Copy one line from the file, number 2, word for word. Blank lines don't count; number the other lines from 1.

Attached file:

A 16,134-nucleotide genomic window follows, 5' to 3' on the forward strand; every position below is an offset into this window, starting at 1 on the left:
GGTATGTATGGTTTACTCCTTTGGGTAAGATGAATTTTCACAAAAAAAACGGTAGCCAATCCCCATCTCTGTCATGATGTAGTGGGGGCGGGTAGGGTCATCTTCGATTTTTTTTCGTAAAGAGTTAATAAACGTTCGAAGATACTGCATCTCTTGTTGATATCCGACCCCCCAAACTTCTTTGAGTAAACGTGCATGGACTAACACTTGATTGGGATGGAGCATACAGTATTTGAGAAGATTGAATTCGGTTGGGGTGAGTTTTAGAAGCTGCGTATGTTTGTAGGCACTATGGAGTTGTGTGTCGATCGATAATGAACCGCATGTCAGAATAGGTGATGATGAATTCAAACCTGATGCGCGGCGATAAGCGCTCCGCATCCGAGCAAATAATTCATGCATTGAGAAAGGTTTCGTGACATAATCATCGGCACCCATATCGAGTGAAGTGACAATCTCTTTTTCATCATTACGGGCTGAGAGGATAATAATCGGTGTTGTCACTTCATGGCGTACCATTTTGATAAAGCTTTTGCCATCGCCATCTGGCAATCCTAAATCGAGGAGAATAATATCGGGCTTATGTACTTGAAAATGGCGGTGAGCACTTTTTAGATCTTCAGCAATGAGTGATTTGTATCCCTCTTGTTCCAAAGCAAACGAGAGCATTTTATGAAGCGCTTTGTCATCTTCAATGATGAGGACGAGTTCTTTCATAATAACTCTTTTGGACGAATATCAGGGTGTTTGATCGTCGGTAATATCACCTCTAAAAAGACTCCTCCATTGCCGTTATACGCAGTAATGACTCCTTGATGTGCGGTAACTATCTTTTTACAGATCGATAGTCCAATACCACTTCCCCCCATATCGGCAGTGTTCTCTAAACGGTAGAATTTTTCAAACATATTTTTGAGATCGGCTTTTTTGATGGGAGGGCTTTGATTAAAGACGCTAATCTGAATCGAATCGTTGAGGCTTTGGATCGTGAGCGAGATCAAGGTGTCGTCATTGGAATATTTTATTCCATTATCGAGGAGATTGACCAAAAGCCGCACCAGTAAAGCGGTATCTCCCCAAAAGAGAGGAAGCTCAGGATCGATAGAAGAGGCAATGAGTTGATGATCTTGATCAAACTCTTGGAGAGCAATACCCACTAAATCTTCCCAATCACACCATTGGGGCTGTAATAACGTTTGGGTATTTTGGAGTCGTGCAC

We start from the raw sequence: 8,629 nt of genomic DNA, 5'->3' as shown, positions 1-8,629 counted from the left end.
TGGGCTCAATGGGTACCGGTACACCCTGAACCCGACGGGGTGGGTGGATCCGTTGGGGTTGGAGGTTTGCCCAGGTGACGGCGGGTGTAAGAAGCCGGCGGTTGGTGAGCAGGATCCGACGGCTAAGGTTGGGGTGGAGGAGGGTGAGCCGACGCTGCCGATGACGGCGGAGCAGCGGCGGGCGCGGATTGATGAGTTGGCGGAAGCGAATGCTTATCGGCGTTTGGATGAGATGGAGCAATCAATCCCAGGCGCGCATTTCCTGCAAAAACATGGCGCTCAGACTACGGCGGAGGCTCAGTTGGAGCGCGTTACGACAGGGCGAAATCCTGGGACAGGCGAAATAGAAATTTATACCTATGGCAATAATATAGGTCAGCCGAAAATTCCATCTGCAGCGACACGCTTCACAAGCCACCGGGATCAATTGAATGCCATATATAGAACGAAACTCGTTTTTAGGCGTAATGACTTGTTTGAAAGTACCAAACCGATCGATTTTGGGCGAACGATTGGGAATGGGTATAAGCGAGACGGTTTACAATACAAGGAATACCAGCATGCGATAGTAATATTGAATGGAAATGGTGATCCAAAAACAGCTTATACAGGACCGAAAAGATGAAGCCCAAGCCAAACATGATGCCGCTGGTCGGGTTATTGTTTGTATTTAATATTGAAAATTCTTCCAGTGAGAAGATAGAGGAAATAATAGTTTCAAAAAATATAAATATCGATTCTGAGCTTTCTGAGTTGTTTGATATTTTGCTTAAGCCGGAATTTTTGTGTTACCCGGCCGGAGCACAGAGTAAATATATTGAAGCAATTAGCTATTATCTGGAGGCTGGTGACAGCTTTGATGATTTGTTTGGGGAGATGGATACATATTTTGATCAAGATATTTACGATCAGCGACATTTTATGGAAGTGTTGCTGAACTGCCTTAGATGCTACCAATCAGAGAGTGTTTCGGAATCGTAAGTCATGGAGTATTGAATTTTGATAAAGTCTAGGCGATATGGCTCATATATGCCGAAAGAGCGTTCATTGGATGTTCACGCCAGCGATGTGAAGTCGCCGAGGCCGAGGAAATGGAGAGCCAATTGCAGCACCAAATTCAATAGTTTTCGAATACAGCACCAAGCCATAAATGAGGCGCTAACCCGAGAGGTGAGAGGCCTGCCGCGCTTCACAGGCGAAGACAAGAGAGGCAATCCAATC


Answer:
GGTATGTATGGTTTACTCCTTTGGGTAAGATGAATTTTCACAAAAAAAACGGTAGCCAATCCCCATCTCTGTCATGATGTAGTGGGGGCGGGTAGGGTCATCTTCGATTTTTTTTCGTAAAGAGTTAATAAACGTTCGAAGATACTGCATCTCTTGTTGATATCCGACCCCCCAAACTTCTTTGAGTAAACGTGCATGGACTAACACTTGATTGGGATGGAGCATACAGTATTTGAGAAGATTGAATTCGGTTGGGGTGAGTTTTAGAAGCTGCGTATGTTTGTAGGCACTATGGAGTTGTGTGTCGATCGATAATGAACCGCATGTCAGAATAGGTGATGATGAATTCAAACCTGATGCGCGGCGATAAGCGCTCCGCATCCGAGCAAATAATTCATGCATTGAGAAAGGTTTCGTGACATAATCATCGGCACCCATATCGAGTGAAGTGACAATCTCTTTTTCATCATTACGGGCTGAGAGGATAATAATCGGTGTTGTCACTTCATGGCGTACCATTTTGATAAAGCTTTTGCCATCGCCATCTGGCAATCCTAAATCGAGGAGAATAATATCGGGCTTATGTACTTGAAAATGGCGGTGAGCACTTTTTAGATCTTCAGCAATGAGTGATTTGTATCCCTCTTGTTCCAAAGCAAACGAGAGCATTTTATGAAGCGCTTTGTCATCTTCAATGATGAGGACGAGTTCTTTCATAATAACTCTTTTGGACGAATATCAGGGTGTTTGATCGTCGGTAATATCACCTCTAAAAAGACTCCTCCATTGCCGTTATACGCAGTAATGACTCCTTGATGTGCGGTAACTATCTTTTTACAGATCGATAGTCCAATACCACTTCCCCCCATATCGGCAGTGTTCTCTAAACGGTAGAATTTTTCAAACATATTTTTGAGATCGGCTTTTTTGATGGGAGGGCTTTGATTAAAGACGCTAATCTGAATCGAATCGTTGAGGCTTTGGATCGTGAGCGAGATCAAGGTGTCGTCATTGGAATATTTTATTCCATTATCGAGGAGATTGACCAAAAGCCGCACCAGTAAAGCGGTATCTCCCCAAAAGAGAGGAAGCTCAGGATCGATAGAAGAGGCAATGAGTTGATGATCTTGATCAAACTCTTGGAGAGCAATACCCACTAAATCTTCCCAATCACACCATTGGGGCTGTAATAACGTTTGGGTATTTTGGAGTCGTGCAC